Efficient Construction of a Complete Index for Pan-Genomics Read Alignment

Alan Kuhnle, Taher Mun, Christina Boucher, Travis Gagie, Ben Langmead, Giovanni Manzini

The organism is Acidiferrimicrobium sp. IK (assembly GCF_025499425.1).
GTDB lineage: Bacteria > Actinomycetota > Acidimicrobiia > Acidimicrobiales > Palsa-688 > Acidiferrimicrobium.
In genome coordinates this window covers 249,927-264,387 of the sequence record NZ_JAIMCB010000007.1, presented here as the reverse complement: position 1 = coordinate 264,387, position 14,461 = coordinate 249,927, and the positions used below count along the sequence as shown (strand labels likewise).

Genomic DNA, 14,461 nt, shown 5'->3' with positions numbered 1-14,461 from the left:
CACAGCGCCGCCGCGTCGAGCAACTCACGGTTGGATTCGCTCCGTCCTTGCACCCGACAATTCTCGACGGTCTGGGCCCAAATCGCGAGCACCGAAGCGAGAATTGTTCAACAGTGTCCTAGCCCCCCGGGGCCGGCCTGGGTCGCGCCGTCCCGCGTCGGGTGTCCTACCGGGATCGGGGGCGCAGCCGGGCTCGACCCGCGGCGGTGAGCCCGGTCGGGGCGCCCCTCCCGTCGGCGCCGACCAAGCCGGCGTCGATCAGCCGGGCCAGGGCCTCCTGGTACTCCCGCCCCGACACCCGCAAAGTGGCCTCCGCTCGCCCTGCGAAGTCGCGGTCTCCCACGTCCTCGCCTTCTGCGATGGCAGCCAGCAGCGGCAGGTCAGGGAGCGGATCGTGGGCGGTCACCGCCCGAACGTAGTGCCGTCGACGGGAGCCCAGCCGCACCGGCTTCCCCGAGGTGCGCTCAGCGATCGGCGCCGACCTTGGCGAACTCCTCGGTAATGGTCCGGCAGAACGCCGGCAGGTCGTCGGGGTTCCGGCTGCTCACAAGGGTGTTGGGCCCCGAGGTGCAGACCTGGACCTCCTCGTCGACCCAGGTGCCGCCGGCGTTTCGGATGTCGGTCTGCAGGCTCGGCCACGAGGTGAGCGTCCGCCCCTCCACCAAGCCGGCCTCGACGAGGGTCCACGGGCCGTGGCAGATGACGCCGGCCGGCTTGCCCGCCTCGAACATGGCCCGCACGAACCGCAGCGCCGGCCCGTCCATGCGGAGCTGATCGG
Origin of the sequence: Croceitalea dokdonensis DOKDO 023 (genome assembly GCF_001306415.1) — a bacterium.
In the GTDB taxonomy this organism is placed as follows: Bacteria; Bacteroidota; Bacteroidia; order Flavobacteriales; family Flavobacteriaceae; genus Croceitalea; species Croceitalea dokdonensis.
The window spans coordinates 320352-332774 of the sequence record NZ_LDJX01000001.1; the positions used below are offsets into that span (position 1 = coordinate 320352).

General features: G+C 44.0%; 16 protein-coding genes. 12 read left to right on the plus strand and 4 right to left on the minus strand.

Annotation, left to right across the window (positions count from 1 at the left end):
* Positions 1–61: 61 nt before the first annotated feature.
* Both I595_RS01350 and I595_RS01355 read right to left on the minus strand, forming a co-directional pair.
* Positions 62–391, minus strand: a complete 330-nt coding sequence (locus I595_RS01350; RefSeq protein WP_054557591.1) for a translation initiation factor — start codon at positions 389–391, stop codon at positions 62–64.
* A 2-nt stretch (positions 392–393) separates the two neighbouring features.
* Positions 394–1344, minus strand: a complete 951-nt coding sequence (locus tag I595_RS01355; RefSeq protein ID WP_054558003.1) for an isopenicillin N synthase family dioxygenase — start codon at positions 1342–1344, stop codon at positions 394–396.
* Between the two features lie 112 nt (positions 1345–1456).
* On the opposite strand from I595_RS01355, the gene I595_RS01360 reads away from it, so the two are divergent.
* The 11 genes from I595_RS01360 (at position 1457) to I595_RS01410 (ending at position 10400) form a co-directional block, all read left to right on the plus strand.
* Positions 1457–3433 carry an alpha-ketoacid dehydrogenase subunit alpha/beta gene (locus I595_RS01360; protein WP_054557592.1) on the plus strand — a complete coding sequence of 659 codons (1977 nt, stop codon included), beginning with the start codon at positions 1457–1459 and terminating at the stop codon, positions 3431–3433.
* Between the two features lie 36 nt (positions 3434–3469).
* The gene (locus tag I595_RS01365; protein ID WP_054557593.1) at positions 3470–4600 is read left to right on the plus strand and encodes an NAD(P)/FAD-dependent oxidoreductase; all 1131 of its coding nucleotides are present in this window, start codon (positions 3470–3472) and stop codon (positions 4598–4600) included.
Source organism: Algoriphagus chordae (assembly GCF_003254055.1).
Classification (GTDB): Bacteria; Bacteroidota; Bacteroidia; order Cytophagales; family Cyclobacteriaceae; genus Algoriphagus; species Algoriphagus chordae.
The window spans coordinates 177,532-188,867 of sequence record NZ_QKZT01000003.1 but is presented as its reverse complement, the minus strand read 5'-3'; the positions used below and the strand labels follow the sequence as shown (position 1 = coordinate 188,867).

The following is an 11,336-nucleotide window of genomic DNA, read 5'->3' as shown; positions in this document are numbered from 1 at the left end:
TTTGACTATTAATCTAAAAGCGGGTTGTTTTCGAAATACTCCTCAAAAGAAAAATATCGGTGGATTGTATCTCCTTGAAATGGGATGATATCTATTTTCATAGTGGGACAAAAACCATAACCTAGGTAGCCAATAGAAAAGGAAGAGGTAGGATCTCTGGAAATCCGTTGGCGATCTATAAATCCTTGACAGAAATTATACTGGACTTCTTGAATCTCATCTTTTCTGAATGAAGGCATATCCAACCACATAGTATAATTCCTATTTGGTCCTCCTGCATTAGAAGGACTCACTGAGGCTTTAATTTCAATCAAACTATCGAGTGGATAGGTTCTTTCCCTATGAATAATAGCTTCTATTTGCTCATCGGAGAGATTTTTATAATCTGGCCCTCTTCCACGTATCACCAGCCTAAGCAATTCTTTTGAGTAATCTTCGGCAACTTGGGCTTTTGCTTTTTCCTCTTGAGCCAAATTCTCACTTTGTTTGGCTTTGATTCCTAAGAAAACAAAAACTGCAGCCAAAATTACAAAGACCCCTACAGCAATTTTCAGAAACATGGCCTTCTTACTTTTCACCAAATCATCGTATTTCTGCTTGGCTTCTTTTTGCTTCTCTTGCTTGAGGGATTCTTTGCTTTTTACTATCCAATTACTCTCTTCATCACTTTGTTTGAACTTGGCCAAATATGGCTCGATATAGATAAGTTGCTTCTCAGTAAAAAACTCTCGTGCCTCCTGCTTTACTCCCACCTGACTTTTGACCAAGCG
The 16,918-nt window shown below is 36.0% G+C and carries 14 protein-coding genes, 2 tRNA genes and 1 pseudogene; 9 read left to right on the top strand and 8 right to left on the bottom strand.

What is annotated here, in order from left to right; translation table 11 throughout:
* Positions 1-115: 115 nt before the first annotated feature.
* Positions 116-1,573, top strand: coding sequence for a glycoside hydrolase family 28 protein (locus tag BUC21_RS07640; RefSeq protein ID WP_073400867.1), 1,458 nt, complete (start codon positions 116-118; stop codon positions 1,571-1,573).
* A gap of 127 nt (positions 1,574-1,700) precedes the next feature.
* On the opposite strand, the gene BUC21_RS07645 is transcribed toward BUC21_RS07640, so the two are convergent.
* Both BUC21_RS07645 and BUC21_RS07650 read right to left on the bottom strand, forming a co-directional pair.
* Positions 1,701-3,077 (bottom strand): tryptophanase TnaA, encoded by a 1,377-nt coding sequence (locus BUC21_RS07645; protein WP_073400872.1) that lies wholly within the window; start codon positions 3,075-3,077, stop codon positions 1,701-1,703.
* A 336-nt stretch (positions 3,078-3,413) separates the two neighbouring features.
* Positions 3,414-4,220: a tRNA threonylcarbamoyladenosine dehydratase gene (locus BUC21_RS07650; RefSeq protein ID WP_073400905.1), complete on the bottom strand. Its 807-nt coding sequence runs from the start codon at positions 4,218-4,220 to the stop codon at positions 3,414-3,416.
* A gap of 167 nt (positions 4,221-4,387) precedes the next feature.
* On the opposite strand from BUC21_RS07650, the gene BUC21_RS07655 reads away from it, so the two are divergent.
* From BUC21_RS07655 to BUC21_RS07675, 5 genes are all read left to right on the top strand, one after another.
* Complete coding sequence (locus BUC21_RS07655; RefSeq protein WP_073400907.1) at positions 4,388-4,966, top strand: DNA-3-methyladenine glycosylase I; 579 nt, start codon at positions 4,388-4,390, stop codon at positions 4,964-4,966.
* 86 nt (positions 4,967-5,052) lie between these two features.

While short read aligners, which predominantly use the FM-index, are able to easily index one or a few human genomes, they do not scale well to indexing databases containing thousands of genomes. To understand why, it helps to examine the main components of the FM-index in more detail, which is a rank data structure over the Burrows-Wheeler Transform (BWT) of the string that will allow us to find the interval in the string's suffix array (SA) containing pointers to starting positions of occurrences of a given pattern; second, a sample of the SA that --- when used with the rank data structure --- allows us access the SA. The rank data structure can be kept small even for large genomic databases, by run-length compressing the BWT, but until recently there was no means known to keep the SA sample small without greatly slowing down access to the SA. Now that Gagie et al. (SODA 2018) have defined an SA sample that takes about the same space as the run-length compressed BWT --- we have the design for efficient FM-indexes of genomic databases but are faced with the problem of building them. In 2018 we showed how to build the BWT of large genomic databases efficiently (WABI 2018) but the problem of building Gagie et al.'s SA sample efficiently was left open. We compare our approach to state-of-the-art methods for constructing the SA sample, and demonstrate that it is the fastest and most space-efficient method on highly repetitive genomic databases. Lastly, we apply our method for indexing partial and whole human genomes, and show that it improves over Bowtie with respect to both memory and time.

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